The children are heathens

Dateline: Tue 28 Nov 2006

Or perhaps they are simply gourmands.

This Thanksgiving, how many 50-something adults saw their kitchens not only taken over by the next generation of cooks but also told, subtly and not so subtly, that our style of food preparation is so over? And worse: all those meals we served that nurtured our children are now nothing but hot Hoosier slop.

"Mom fries everything in butter," one friend's son said snottily (to his girlfriend), speaking on high of his mother's efforts to put together a great meal with the bird as centerpiece. Hence he commandeered the kitchen early Thursday with the vegan lady love as they prepped their OWN stuffing and fixed their own main course -- something with mushrooms.

At our home, the cooks -- daughter-in-law assisted by son who looked hung over but was not (it's the frumpy computer generation look) -- came roaring into the kitchen about 10 a.m. to fix a wonderful four-course meal.

But of course nothing was quite right. The roaster wouldn't cook the bird until 7 p.m. or so, so maybe they should dash out and buy a turkey fryer, because apparently nothing is more marvelous than a deep-fried bird, and they were not talking about trash-can turkey. This debate was abruptly terminated when they realized that the only place open in Greencastle was Wal-Mart. "Wal-Mart is just evil," said my son, shaking his head and apparently forgetting that he happens to toil in the vineyards of capitalism himself.

My daughter-in-law is a marvelous, inventive cook, but for my 63-year-old husband, and perhaps others of our generation, Thanksgiving is not the time to try new recipes. Hence when it came to Joy's hors d'oeuvres made of figs, prochiutto ham and blue cheese, Guy took one bite and said they "tasted like poop." Fortunately she has a strong sense of the ridiculous.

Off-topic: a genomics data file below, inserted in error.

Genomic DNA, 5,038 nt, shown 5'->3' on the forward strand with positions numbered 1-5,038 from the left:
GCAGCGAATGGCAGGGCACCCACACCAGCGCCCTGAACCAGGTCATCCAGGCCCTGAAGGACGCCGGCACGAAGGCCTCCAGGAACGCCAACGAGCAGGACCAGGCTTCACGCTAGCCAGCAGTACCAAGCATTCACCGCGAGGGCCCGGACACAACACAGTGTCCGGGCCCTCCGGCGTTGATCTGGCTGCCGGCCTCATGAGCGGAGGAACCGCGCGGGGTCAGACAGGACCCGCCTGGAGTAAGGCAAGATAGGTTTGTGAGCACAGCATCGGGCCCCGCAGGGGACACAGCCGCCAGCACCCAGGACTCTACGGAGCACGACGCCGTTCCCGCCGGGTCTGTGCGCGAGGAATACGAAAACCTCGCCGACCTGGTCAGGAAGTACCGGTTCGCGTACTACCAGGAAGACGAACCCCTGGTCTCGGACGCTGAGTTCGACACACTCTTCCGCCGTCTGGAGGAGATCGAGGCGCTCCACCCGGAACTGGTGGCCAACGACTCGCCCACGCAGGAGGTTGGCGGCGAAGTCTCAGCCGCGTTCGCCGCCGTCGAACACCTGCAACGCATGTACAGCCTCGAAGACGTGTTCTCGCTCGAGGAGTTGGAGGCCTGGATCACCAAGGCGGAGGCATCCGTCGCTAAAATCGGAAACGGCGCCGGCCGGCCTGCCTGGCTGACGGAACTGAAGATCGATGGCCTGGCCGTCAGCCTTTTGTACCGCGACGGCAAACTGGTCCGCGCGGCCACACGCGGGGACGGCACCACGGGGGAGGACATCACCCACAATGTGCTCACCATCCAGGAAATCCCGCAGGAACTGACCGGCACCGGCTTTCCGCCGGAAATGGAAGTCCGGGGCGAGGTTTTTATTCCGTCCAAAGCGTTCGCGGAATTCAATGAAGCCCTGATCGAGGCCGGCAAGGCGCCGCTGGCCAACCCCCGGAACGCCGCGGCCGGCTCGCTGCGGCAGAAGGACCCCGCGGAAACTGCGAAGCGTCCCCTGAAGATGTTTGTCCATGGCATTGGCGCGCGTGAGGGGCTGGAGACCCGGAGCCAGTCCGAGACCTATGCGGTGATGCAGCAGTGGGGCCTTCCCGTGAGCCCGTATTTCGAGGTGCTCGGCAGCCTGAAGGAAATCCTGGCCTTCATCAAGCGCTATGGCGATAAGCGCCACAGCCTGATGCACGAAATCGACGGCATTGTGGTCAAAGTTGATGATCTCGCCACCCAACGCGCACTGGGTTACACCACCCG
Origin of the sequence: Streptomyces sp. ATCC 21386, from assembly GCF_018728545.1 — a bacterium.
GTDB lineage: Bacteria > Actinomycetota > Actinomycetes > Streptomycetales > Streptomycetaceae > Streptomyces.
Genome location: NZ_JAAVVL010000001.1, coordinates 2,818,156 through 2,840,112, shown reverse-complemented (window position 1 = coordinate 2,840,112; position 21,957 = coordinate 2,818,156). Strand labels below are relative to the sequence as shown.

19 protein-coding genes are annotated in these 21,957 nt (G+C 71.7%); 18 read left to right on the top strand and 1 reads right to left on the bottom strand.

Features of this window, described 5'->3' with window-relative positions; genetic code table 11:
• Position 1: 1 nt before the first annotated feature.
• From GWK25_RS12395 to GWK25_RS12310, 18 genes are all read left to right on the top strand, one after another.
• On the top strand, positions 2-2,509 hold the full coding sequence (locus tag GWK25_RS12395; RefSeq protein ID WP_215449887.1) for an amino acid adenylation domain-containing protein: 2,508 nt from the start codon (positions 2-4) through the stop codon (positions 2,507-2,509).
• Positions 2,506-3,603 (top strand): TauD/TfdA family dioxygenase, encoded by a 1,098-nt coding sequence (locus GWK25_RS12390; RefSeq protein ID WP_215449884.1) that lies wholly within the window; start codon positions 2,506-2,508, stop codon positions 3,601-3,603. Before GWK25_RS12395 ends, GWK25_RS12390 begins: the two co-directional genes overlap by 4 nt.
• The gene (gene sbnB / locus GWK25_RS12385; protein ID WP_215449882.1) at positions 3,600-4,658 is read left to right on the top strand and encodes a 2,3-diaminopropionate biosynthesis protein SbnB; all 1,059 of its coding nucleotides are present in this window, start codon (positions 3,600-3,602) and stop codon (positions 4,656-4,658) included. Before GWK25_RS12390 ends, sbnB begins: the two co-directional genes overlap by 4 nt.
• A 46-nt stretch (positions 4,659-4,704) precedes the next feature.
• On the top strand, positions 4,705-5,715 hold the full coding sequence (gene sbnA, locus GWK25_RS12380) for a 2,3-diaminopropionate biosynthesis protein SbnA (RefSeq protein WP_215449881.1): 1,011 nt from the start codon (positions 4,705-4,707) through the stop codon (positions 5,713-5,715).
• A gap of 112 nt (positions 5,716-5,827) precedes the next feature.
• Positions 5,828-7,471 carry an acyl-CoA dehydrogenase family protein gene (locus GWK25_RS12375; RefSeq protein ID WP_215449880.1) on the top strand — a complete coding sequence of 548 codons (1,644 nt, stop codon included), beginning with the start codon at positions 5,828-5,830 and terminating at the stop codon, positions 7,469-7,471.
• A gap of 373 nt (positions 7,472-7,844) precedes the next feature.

She also laughed, later on, about the fact that he avoided both her signature vegetable dishes: an elaborate favorite of my son's, made with brussell sprouts and bacon, and her special green beans. To my husband, both taste raw -- Hoosiers and those of us in the middle like our vegetables cooked, and by that, we mean "like mother used to make."

Fortunately, my assignment was to stick to the back bedroom with the boys -- Gabe, 5, and Ezra, 5 months. In between watching movies ("Jurassic Park," "Lake Placid," and "Charlotte's Web,") I fed Ezra mashed banana. I am proud to say he ate like a trooper. and I have the banana stains on the Restoration Hardware bedspread to prove it.

Fortunately, mashed banana is one dish that has not gone uptown.

Nor, I daresay, is there anything wrong with butter.



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